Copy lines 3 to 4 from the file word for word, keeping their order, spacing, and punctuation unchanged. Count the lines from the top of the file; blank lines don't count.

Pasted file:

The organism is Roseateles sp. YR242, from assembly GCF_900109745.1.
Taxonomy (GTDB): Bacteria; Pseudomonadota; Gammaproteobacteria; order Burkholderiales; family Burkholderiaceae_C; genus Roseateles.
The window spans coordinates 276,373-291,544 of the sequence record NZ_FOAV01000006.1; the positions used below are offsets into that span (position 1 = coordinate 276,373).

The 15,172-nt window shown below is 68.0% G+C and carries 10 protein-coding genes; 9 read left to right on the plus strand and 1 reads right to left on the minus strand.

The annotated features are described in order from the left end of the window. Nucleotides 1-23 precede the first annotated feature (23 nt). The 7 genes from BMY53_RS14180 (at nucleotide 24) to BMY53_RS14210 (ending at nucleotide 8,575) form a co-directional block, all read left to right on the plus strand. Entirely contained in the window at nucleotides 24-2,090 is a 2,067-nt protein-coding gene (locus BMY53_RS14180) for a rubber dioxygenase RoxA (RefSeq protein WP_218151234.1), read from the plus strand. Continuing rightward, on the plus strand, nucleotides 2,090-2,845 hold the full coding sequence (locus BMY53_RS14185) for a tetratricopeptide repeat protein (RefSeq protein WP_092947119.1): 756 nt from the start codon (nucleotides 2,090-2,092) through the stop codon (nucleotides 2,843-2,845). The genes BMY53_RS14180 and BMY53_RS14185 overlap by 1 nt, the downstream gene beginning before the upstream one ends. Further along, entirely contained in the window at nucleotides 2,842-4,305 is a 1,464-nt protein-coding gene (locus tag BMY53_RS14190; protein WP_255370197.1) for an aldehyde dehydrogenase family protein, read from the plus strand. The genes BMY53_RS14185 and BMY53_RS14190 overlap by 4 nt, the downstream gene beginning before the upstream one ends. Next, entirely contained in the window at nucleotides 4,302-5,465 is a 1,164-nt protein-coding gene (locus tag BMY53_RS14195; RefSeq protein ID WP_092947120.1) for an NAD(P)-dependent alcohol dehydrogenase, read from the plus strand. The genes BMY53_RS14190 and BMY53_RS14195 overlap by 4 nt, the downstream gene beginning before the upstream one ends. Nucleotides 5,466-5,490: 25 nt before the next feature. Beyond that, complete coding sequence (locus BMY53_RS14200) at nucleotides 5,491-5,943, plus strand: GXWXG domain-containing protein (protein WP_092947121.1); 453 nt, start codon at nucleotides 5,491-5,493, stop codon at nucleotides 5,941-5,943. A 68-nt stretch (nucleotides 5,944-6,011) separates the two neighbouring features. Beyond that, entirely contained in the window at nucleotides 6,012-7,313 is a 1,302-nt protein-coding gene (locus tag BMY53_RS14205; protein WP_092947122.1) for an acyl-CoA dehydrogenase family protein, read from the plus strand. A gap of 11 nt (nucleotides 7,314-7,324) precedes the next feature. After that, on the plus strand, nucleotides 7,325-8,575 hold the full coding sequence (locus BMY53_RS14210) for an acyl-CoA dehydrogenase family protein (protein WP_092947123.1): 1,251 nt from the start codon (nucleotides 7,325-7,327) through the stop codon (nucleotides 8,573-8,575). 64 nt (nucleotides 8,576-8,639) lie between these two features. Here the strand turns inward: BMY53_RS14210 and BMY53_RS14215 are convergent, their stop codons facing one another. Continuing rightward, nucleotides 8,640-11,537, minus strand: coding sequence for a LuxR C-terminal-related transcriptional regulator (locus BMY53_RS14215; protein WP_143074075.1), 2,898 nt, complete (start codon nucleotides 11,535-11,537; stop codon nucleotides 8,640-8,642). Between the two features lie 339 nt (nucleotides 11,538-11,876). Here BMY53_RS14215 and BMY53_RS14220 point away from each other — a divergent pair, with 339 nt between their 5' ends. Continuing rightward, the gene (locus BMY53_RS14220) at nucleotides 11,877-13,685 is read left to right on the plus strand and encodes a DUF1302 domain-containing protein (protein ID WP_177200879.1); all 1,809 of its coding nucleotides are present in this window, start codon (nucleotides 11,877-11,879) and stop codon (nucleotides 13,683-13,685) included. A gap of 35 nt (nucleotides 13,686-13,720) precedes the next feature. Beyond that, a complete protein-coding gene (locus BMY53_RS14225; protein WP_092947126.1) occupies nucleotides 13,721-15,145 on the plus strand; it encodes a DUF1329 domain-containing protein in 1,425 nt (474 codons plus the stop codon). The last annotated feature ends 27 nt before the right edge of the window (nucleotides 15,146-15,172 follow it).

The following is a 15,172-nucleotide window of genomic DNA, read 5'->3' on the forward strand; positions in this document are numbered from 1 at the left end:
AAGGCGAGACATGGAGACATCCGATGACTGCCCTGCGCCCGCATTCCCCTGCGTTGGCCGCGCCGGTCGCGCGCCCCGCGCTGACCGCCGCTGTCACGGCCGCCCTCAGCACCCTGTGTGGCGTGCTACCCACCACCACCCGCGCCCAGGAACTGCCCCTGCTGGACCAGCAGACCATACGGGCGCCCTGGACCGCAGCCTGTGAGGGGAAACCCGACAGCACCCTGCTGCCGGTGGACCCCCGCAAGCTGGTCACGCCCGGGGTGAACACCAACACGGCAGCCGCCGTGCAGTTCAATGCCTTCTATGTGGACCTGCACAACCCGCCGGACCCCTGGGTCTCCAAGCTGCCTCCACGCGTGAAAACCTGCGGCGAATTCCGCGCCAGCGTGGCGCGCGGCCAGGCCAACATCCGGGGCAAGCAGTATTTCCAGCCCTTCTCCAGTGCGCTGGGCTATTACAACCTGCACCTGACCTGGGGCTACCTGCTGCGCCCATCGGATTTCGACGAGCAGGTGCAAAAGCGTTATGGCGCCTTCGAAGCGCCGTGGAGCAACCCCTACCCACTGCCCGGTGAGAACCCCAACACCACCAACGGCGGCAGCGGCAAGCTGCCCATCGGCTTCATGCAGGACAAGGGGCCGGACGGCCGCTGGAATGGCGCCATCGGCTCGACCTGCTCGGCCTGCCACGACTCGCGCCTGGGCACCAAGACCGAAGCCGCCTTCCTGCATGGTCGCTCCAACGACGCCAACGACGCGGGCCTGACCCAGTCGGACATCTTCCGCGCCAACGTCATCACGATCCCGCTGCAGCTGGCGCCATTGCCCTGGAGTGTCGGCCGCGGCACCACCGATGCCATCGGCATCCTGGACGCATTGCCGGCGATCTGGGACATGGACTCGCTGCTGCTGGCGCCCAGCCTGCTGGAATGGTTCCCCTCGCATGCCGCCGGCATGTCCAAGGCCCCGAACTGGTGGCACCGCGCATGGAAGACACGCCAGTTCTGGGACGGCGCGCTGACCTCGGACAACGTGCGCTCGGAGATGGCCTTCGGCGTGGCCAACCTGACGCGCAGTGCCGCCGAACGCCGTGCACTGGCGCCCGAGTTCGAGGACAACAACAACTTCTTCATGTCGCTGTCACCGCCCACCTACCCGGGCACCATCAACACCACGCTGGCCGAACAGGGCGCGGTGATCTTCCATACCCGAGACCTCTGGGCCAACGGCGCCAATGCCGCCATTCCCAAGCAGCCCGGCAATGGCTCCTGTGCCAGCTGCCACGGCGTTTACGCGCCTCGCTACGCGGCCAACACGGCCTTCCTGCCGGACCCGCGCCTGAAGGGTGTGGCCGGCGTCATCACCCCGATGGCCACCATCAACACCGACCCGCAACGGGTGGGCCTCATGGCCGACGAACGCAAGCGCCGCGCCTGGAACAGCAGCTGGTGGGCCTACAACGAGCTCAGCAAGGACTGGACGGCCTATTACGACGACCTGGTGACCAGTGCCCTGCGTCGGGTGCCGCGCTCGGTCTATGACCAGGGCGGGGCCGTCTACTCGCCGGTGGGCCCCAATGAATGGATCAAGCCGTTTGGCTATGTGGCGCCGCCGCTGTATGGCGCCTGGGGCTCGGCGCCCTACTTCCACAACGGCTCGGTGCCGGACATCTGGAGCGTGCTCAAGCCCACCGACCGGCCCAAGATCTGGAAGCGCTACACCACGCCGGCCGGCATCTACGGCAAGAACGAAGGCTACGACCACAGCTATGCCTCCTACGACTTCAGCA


The window spans coordinates 276,373-291,544 of the sequence record NZ_FOAV01000006.1; the positions used below are offsets into that span (position 1 = coordinate 276,373).

The 15,172-nt window shown below is 68.0% G+C and carries 10 protein-coding genes; 9 read left to right on the plus strand and 1 reads right to left on the minus strand.